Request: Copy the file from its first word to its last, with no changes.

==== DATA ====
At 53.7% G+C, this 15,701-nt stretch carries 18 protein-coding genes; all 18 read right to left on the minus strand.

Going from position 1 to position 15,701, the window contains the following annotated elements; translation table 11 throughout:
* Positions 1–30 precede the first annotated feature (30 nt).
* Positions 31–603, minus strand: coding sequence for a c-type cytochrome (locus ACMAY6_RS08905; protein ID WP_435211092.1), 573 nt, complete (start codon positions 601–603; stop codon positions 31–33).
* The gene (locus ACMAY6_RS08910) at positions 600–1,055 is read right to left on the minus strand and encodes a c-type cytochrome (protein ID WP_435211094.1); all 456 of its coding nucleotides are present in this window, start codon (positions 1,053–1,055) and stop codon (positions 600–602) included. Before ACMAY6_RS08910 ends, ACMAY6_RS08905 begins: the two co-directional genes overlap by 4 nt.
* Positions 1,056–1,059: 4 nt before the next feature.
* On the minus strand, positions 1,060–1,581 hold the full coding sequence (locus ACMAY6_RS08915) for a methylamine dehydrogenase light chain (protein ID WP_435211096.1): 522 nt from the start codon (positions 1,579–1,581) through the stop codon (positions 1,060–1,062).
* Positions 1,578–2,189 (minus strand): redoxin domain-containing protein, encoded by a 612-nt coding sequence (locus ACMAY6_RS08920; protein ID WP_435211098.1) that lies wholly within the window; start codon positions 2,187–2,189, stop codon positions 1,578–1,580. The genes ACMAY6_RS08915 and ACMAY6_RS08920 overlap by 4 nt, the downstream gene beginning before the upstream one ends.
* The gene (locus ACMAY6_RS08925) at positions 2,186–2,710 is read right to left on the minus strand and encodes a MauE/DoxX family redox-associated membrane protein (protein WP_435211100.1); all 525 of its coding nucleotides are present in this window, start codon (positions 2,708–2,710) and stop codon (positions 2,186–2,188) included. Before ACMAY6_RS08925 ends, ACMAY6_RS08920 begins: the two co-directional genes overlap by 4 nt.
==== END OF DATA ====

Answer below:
At 53.7% G+C, this 15,701-nt stretch carries 18 protein-coding genes; all 18 read right to left on the minus strand.

Going from position 1 to position 15,701, the window contains the following annotated elements; translation table 11 throughout:
* Positions 1–30 precede the first annotated feature (30 nt).
* Positions 31–603, minus strand: coding sequence for a c-type cytochrome (locus ACMAY6_RS08905; protein ID WP_435211092.1), 573 nt, complete (start codon positions 601–603; stop codon positions 31–33).
* The gene (locus ACMAY6_RS08910) at positions 600–1,055 is read right to left on the minus strand and encodes a c-type cytochrome (protein ID WP_435211094.1); all 456 of its coding nucleotides are present in this window, start codon (positions 1,053–1,055) and stop codon (positions 600–602) included. Before ACMAY6_RS08910 ends, ACMAY6_RS08905 begins: the two co-directional genes overlap by 4 nt.
* Positions 1,056–1,059: 4 nt before the next feature.
* On the minus strand, positions 1,060–1,581 hold the full coding sequence (locus ACMAY6_RS08915) for a methylamine dehydrogenase light chain (protein ID WP_435211096.1): 522 nt from the start codon (positions 1,579–1,581) through the stop codon (positions 1,060–1,062).
* Positions 1,578–2,189 (minus strand): redoxin domain-containing protein, encoded by a 612-nt coding sequence (locus ACMAY6_RS08920; protein ID WP_435211098.1) that lies wholly within the window; start codon positions 2,187–2,189, stop codon positions 1,578–1,580. The genes ACMAY6_RS08915 and ACMAY6_RS08920 overlap by 4 nt, the downstream gene beginning before the upstream one ends.
* The gene (locus ACMAY6_RS08925) at positions 2,186–2,710 is read right to left on the minus strand and encodes a MauE/DoxX family redox-associated membrane protein (protein WP_435211100.1); all 525 of its coding nucleotides are present in this window, start codon (positions 2,708–2,710) and stop codon (positions 2,186–2,188) included. Before ACMAY6_RS08925 ends, ACMAY6_RS08920 begins: the two co-directional genes overlap by 4 nt.